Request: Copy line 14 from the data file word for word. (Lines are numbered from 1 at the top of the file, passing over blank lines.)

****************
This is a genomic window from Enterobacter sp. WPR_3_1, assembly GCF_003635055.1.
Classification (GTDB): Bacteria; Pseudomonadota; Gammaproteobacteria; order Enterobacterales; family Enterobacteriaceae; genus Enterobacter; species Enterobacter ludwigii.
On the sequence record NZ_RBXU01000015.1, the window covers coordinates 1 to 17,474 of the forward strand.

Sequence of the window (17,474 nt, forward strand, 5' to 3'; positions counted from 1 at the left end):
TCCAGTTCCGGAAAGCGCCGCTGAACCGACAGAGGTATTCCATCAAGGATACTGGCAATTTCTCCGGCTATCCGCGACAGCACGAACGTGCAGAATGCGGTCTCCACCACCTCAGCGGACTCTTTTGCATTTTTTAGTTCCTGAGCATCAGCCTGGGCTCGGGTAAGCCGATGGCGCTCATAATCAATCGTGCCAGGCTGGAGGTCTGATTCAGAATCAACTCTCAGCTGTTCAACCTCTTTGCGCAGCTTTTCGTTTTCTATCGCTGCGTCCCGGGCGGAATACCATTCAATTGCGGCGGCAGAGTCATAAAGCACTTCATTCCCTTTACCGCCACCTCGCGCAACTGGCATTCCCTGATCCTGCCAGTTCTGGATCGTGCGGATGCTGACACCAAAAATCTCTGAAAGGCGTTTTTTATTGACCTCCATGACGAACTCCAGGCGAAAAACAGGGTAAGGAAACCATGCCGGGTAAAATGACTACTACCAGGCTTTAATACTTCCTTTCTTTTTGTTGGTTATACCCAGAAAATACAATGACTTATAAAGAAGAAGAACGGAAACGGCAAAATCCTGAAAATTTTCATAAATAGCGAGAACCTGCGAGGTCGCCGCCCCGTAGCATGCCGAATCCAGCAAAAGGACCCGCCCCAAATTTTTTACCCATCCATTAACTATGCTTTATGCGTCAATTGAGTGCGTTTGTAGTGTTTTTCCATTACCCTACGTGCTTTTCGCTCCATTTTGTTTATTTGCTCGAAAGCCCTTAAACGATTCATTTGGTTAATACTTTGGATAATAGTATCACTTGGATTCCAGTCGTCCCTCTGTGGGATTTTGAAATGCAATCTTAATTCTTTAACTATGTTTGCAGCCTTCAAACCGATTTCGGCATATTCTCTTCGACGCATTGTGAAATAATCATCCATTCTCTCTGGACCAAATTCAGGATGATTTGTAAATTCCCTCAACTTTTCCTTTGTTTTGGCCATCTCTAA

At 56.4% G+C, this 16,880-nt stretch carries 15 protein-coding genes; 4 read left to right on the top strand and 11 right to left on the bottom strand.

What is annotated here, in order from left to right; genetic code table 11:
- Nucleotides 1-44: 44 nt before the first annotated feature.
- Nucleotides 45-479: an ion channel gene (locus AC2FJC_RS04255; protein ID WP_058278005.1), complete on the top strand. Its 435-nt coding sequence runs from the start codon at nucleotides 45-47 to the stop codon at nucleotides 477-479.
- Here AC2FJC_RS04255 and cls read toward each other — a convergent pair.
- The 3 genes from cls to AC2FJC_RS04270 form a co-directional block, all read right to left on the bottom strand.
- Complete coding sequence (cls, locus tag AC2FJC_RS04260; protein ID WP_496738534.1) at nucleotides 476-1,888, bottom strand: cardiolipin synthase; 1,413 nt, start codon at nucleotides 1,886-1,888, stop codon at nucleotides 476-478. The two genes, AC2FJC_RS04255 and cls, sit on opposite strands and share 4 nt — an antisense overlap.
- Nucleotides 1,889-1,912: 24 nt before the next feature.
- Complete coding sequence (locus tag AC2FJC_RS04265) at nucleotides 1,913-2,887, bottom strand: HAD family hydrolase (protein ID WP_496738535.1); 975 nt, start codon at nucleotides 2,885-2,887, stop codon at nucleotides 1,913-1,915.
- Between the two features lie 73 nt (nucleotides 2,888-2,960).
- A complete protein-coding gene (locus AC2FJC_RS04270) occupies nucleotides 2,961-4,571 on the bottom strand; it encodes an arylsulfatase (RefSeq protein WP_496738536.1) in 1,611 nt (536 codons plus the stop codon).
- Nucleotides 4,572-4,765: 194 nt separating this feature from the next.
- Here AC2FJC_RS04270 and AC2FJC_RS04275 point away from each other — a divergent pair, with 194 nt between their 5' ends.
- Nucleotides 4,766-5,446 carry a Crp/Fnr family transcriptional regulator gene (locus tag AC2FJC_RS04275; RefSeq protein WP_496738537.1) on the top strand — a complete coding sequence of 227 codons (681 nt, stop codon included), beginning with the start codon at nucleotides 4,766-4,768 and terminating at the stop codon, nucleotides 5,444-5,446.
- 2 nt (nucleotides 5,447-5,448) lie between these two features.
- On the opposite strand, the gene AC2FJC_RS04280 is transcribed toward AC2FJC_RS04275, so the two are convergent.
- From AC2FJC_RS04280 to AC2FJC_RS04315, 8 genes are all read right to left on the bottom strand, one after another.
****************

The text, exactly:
- Complete coding sequence (locus tag AC2FJC_RS04265) at nucleotides 1,913-2,887, bottom strand: HAD family hydrolase (protein ID WP_496738535.1); 975 nt, start codon at nucleotides 2,885-2,887, stop codon at nucleotides 1,913-1,915.